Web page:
Vancouver model Lisa Jones sat down for an exclusive interview with ET Canada.
According to Jones, she was an aspiring actress in the 1980s and was interested in being on The Cosby Show. She said Bill Cosby invited her to audition, but the meeting did not go the way she had hoped.
"At one point he said, 'I'm Bill Cosby. You're not in the little leagues anymore you're sitting with Mr. Cosby. Do you understand that?'" Jones recalled.
"Why I'm here today is because out of nowhere he got up, started to walk past me, and crouched in front of my knees, grabbed my legs, and tried to pull them apart," Jones continued. "I just remember I was so shocked. And the first thing I did was push Mr. Cosby away and he kind of lost balance."
Jones says that she didn't tell police about the alleged incident. Cosby was never charged.
Cosby's attorney has vigorously denied all of the claims against the comedian, and Cosby himself has called the allegations "innuendos."
In the midst of the sexual assault allegations, Cosby stepped down from his post as a member of the board of trustees at Temple University, his alma mater. In a statement, he explained the move, saying, "I have always wanted to do what would be in the best interests of the University and its students. As a result, I have tendered my resignation from the board of trustees."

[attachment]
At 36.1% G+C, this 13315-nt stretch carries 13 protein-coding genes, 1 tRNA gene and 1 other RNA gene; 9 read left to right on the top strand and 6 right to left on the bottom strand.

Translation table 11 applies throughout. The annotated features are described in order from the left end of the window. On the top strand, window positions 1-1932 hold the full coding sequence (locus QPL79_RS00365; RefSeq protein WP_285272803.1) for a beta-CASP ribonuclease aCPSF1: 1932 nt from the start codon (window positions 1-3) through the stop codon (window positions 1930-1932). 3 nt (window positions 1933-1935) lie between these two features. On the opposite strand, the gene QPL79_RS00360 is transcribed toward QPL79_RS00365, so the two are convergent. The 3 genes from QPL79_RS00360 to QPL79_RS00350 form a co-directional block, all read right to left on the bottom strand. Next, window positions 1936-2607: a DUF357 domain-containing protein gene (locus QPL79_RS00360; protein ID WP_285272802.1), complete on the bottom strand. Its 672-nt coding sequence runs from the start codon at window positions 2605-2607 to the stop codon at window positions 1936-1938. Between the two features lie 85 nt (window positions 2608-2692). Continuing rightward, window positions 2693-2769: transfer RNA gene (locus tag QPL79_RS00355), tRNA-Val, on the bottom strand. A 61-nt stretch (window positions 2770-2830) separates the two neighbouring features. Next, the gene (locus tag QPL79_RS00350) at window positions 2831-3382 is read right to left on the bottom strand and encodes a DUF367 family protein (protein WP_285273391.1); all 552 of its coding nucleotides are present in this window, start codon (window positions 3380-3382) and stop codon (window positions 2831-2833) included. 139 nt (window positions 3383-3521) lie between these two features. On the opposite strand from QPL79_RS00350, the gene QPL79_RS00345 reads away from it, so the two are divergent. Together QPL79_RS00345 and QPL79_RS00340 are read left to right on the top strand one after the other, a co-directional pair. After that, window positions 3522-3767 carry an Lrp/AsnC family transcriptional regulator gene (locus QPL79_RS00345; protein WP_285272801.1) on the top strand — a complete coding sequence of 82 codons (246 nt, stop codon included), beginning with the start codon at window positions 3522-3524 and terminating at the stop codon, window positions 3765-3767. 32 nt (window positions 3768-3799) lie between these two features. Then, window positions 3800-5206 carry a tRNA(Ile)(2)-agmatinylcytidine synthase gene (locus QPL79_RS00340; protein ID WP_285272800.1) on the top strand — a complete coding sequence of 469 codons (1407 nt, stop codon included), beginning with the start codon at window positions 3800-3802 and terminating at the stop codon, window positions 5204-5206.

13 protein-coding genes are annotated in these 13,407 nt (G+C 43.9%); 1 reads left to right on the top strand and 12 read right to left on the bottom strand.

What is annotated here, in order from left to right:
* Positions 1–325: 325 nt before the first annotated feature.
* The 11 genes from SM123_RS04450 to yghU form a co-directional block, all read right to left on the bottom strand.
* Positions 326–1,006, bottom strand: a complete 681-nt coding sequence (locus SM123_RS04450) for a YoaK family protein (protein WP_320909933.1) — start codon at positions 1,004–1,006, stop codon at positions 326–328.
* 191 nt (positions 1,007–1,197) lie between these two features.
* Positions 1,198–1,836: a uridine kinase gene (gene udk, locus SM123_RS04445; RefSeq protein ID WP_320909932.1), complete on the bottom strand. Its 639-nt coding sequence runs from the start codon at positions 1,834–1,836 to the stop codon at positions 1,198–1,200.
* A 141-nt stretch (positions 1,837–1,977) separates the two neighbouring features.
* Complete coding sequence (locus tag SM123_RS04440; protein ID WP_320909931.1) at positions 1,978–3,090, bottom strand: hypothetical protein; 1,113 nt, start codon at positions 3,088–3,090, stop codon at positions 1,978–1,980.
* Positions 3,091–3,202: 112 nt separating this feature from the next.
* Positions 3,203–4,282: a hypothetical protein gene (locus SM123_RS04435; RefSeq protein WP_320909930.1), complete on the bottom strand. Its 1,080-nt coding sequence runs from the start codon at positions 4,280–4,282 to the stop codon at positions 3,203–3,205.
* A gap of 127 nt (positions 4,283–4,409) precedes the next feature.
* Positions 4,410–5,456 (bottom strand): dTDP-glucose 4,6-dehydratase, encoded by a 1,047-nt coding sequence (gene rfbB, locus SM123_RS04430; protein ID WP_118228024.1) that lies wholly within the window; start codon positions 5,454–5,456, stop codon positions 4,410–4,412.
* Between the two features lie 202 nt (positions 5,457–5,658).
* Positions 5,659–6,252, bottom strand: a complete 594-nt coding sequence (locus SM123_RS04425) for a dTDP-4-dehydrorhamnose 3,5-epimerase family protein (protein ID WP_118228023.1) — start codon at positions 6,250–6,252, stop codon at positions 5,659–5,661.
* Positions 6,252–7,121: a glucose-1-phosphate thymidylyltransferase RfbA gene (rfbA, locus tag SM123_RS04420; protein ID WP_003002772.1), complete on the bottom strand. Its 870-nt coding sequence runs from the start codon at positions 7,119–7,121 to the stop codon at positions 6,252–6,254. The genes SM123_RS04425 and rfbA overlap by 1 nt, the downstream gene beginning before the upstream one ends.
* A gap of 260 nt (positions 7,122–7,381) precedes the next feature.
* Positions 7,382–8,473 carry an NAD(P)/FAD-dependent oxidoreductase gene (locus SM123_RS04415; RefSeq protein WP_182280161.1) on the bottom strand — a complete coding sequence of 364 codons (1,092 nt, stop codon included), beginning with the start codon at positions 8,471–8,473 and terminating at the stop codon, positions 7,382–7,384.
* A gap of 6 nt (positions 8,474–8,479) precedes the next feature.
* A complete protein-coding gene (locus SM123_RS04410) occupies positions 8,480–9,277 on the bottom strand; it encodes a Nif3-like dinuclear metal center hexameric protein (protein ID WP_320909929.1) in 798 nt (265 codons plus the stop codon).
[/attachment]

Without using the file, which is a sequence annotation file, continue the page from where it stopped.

Singer Jill Scott, 42, who received an honorary degree from Cosby earlier this year at Temple University, came to the comedian's defense via Twitter this week.
Fellow comedian Chis Rock also commented on the allegations in a New York magazine interview, saying, "I grew up on Cosby. I love Cosby, and I just hope it's not true. It's a weird year for comedy. We lost Robin, we lost Joan, and we kind of lost Cosby."
AARP raised eyebrows with their October/November issue, which in some versions featured an article titled, "Bill Cosby Still Making Us Laugh," a news story that never mentioned the allegations that have filled the news for the past month. A spokesperson for AARP told The Huffington Post that the organization publishes "three demographically versioned editions," only one of which apparently included the Cosby story. The magazine says the story was shipped to readers before any allegations became more widely reported.